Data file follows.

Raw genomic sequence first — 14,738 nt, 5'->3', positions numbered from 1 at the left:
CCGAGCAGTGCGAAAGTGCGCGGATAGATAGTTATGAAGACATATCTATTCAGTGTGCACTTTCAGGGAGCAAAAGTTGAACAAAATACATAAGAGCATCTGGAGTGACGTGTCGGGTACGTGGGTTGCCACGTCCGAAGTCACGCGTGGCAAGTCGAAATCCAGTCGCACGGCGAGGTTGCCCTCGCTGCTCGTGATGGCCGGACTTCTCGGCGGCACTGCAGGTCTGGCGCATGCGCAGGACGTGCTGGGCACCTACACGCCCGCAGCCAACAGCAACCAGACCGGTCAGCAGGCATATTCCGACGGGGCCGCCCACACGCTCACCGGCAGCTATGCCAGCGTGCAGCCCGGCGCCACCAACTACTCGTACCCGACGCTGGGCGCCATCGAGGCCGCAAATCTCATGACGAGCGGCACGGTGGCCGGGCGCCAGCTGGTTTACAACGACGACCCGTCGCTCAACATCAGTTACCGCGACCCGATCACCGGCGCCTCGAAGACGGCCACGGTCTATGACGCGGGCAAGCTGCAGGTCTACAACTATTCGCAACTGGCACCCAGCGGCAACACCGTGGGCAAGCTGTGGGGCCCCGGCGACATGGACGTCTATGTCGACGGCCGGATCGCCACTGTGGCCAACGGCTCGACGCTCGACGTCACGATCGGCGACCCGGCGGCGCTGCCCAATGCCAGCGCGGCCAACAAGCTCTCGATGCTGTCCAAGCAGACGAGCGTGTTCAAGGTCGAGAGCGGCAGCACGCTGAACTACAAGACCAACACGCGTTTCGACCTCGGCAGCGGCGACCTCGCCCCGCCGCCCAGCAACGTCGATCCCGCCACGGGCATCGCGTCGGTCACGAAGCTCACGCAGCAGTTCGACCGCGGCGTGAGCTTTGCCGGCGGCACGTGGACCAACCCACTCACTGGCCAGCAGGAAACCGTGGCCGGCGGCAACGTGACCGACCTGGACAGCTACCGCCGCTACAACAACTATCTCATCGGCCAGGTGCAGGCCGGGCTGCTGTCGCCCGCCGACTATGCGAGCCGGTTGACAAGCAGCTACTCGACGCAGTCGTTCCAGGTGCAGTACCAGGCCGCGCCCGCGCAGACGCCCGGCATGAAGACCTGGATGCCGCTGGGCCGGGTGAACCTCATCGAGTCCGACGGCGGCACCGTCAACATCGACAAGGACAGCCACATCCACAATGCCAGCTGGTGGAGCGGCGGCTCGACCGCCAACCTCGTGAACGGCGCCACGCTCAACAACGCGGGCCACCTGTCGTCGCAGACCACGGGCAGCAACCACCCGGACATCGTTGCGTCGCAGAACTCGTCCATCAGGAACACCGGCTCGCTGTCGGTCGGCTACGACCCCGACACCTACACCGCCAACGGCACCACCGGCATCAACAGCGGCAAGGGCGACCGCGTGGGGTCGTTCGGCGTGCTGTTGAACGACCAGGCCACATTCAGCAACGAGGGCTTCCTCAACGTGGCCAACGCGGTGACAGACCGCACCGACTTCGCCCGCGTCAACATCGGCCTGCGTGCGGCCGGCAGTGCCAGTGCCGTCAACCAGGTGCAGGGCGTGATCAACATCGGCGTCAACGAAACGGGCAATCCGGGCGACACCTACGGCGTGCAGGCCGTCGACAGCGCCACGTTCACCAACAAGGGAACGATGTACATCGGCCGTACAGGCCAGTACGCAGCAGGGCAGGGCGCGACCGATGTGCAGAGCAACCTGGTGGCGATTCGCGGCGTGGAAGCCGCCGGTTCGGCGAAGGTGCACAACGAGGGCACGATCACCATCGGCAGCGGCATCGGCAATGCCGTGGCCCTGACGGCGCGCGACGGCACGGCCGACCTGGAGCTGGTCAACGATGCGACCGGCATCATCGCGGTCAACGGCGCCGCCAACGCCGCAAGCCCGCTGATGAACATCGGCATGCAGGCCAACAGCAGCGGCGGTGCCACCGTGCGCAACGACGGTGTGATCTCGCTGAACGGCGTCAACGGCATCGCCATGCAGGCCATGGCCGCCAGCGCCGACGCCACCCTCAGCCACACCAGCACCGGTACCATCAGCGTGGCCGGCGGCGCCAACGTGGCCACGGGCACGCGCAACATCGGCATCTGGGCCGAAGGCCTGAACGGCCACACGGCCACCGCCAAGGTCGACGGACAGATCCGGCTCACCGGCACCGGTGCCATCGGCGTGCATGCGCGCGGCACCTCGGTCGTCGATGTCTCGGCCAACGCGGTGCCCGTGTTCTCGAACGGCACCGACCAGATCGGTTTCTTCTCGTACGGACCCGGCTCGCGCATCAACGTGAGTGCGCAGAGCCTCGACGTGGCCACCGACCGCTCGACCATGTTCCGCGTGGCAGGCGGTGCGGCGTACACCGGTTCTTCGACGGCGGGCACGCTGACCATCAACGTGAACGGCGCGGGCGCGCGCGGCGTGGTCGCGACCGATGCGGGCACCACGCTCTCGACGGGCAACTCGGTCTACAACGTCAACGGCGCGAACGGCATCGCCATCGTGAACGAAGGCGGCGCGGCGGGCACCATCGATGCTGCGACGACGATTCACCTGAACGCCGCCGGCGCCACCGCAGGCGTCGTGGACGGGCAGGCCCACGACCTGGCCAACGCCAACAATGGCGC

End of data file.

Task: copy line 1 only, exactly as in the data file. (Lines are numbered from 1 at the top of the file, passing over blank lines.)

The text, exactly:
Raw genomic sequence first — 14,738 nt, 5'->3', positions numbered from 1 at the left: